I am not convinced that industrial, blue-collar jobs will ever exist in the same ways they used to in America. With each technological boom, America has adapted its labor market. There was the cotton gin, which drove slave labor and agrarianism. There was the steam engine, which enabled us to move faster and transport ourselves across an entire continent. There was the assembly line, which marked the start of mass manufacturing and urbanization. And most recently the Internet, which at the stroke of a key or click of a button has given our most precious - and most heinous - thoughts and ideas an instantaneous platform.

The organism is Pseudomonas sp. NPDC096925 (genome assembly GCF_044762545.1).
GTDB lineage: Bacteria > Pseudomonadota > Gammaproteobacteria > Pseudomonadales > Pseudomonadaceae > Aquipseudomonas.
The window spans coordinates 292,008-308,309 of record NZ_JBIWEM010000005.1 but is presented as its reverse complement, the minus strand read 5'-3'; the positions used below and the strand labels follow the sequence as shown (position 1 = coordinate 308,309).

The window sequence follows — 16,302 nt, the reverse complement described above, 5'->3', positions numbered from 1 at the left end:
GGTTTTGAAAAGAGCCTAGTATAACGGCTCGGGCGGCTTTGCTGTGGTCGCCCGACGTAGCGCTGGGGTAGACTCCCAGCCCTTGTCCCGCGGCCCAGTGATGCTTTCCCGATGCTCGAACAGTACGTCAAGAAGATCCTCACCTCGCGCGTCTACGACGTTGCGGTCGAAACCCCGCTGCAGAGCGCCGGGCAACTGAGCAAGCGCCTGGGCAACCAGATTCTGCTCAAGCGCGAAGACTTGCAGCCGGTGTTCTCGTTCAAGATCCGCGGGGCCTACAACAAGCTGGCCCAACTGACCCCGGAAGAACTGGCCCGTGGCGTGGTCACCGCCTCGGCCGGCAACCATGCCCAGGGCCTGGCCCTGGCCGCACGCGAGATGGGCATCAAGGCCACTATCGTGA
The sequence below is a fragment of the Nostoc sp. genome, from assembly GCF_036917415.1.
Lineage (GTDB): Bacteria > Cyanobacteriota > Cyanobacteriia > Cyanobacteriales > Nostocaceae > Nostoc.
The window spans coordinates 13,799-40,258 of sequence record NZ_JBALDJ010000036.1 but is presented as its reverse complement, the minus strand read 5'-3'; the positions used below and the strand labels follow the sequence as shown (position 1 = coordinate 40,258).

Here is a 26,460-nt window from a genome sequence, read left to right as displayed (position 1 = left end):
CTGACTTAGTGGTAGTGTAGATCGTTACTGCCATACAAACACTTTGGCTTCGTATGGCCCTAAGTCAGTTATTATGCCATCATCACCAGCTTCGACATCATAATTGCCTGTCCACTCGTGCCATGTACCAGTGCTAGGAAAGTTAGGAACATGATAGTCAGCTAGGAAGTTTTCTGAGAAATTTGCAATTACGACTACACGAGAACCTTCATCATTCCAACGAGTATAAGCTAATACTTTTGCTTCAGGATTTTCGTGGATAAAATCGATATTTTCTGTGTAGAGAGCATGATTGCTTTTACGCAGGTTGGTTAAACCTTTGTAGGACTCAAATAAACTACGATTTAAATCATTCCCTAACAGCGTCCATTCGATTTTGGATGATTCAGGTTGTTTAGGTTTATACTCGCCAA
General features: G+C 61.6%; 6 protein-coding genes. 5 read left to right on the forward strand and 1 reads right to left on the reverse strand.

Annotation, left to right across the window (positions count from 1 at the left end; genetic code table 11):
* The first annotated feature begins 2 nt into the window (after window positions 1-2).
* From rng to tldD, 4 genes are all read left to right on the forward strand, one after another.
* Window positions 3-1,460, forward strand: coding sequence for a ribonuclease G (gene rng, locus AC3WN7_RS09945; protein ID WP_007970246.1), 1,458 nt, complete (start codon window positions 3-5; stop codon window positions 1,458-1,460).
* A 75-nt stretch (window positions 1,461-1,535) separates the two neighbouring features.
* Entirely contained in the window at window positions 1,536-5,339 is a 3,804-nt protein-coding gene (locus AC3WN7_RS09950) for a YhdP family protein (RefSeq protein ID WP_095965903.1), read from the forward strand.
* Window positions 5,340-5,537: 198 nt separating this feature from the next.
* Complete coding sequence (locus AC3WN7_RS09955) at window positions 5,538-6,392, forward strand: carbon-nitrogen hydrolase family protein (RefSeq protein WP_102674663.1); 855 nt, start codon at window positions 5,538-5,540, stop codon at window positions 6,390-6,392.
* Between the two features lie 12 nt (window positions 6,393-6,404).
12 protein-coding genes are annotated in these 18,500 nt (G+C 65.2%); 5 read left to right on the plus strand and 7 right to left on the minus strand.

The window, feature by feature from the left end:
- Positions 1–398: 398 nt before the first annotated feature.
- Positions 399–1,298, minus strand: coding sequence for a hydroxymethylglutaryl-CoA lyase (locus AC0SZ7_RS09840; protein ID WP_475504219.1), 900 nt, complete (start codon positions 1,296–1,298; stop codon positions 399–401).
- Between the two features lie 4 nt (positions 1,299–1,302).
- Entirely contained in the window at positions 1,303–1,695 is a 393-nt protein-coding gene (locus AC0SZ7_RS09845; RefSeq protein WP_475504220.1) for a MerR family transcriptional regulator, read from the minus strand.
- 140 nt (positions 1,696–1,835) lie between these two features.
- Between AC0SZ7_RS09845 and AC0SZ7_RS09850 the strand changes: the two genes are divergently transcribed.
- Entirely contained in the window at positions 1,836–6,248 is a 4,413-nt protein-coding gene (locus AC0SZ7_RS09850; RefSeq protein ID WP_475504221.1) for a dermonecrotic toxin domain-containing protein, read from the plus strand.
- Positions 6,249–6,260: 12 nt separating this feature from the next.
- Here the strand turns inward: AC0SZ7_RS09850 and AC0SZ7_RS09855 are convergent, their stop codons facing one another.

Though I live, study, and work in DC during the school year, I come from a small blue-collar town in southeastern Massachusetts. Our neighbor is the Port of New Bedford, the largest fishing port in the United States. New Bedford was arguably the richest city in the United States—twice. New Bedford first rose to prominence through whaling - some may recognize it as the whaling port in Herman Melville’s Moby Dick. Many of the mansions rich whaling captains used to live in still exist today, remnants of a golden era for New Bedford. As technology advanced, the need for whale oil declined, and a once booming city lost its way. It rose out of the ashes when the textiles industry came to prominence. Mills in New Bedford owned by Hathaway Manufacturing Company were later acquired and heavily invested in by finance wizard Warren Buffet and provided many jobs and opportunities for people living in the area. Sadly, this industry too came crashing down.